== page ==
19. Urocissa erythrorhyncha erythrorhyncha

(19) Urocissa erythrorhyncha erythrorhyncha Bodd.
Urocissa melanocephala melanocephala, Fauna B. I., Birds, 2nd ed. vol. i, p. 41.
Urocissa erythrorhyncha erythrorhyncha, ibid. vol. viii, p. 594.
This Red-billed Magpie breeds in China and Yunnan, just entering our area in the Eastern Shan States. It is extremely common round Hongkong, where Surgeon-Commander H. K. Jones took a fine series of their eggs which he sent to me. His account of their breeding is as follows :—
“The earliest nests are built at the end of March or the beginning of April and breeding goes on through May, June, July and August. It is double-brooded in most cases.
“The nest is a very slight affair, made of thin twigs and lined with the Aerial rootlets of the false Banyan-tree and with finer twigs.
“Almost always it is possible to see through the nest in every direction. In construction it is flat and the contral hollow con¬taining the eggs is very shallow. A favourite nesting site is a topmost twig of a thin sapling, but not infrequently the extremity of a horizontal bough is selected, and only once was the nest found in a strong fork near the main trunk. Firs are, perhaps, the favourite with this species, but a variety of deciduous trees have also been noted as used.
“Both birds assist in building the nest, which is usually about 20 feet from the ground.”
The courtship of all Magpies is much the same whatever the subspecies may be. La Touche (Ibis, 1905, p. 26) describes the display of the male of the Chinese race in the breeding season. “It puffed out the feathers of its head and neck, raised its tail, which was spread like a fan, and turned its body slowly from side to side.”
In N.E. Chihli La Touche found them laying from the 29th May to the 2nd July.
The number of eggs in the clutches in my collection vary in number from four to six. There is one 3, but both these and the one 4 are probably incomplete clutches and five seems to be the normal full clutch.
This is one of the few species of birds of which the geographical races lay eggs widely differing from one another, although they may show a strong family likeness and certain individual clutches may be indistinguishable. The present, typical, form lays eggs which, as a series, may be said to look pale to darkish earthy brown. The ground-colour varies from pale yellow-grey, which is rare, to a definite earth-brown, equally rare. Other eggs are intermediate and in some cases tinged with olive. The primary markings consist of blotches of umber-brown or, less often, of light reddish- brown. As a rule these are small and scattered over the whole egg, nowhere numerous, but more so at the larger end. In some eggs the blotches are larger and rather bolder, and in these eggs they are decidedly more numerous at the larger end, where they may tend to form a ring or cap.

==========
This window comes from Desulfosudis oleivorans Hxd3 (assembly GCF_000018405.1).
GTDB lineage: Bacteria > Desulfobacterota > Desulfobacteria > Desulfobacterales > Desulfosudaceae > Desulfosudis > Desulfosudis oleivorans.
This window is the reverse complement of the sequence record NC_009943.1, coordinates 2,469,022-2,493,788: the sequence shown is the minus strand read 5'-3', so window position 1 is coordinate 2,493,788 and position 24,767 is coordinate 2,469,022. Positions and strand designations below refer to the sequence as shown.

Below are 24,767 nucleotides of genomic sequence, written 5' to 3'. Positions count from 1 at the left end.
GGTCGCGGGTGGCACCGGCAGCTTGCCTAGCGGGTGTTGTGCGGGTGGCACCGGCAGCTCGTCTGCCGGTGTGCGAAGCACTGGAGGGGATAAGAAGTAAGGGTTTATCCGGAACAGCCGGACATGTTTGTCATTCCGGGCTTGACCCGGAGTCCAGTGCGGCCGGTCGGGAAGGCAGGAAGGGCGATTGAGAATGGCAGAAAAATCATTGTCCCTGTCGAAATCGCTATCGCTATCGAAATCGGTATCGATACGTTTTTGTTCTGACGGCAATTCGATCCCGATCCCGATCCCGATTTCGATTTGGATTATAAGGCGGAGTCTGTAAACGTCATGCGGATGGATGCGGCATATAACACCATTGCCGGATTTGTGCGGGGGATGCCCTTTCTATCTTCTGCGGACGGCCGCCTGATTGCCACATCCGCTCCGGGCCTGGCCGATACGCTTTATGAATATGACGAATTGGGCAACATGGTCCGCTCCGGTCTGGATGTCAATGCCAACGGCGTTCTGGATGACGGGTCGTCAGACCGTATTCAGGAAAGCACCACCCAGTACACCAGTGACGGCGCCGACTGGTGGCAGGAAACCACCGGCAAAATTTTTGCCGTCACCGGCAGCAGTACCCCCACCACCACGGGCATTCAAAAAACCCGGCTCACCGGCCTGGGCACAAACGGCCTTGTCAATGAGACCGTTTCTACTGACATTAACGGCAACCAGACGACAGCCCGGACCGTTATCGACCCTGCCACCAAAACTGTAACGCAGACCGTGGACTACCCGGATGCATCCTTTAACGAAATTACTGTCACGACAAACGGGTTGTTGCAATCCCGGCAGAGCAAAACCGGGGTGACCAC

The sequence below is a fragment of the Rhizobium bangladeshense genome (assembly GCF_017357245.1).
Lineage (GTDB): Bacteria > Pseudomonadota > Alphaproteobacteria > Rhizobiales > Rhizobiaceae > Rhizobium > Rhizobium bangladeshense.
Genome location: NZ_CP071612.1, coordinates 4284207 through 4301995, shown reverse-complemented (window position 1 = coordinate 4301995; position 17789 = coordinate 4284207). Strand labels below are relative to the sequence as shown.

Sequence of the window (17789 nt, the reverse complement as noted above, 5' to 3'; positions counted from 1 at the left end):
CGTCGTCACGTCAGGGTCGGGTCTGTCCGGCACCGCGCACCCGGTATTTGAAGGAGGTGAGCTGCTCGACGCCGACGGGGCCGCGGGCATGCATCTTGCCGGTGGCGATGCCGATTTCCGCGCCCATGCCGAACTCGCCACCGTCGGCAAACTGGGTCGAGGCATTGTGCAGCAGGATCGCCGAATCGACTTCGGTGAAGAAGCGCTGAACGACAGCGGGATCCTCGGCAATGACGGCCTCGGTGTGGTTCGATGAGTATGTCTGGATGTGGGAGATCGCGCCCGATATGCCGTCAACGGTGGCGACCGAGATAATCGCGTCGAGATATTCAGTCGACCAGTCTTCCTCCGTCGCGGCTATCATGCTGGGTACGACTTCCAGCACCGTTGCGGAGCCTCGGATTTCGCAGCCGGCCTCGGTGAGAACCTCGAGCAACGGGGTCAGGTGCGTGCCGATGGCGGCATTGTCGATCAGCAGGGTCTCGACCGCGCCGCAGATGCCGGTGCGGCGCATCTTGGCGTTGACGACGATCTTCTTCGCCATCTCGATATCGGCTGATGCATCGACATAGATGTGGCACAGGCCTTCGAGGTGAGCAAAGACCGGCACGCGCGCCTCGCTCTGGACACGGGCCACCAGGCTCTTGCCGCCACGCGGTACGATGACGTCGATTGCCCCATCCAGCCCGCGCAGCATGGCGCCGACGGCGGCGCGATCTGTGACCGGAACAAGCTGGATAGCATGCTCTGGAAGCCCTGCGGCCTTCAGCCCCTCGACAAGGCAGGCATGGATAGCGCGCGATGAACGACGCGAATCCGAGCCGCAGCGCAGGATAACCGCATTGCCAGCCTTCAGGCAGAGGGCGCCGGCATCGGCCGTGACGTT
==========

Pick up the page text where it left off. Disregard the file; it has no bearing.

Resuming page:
Forty eggs average 29.6 x 22.0 mm. : maxima 34.0 x 23.0 and 31.1 x 23.4 mm. ; minima 27.0 x 21.8 and 28.2 x 21.6 mm.
It is curious to note that, though there is little difference in size between the Chinese and Burmese birds, yet the former lays much the smaller eggs. A larger series would probably reduce or wipe out the difference.
The Koel cuckolds this Cuckoo in some places and I have twice had clutches of eggs sent me as of this bird which proved on careful examination to be all Koels’ eggs.

The Nidification Of Birds Of The Indian Empire
Baker, Edward Charles Stuart. The nidification of birds of the Indian Empire. Vol. 1. 1932.
Title in Book: 
19. Urocissa erythrorhyncha erythrorhyncha
Spp Author: 
Book Author: 
Edward Charles Stuart Baker
Page No: 
Common name: 
Chinese Red Billed Magpie
Urocissa erythroryncha erythroryncha
Vol. 1

Add new comment

This question is for testing whether or not you are a human visitor and to prevent automated spam submissions.
Enter the characters shown in the image.
Scratchpads developed and conceived by (alphabetical): Ed Baker, Katherine Bouton Alice Heaton Dimitris Koureas, Laurence Livermore, Dave Roberts, Simon Rycroft, Ben Scott, Vince Smith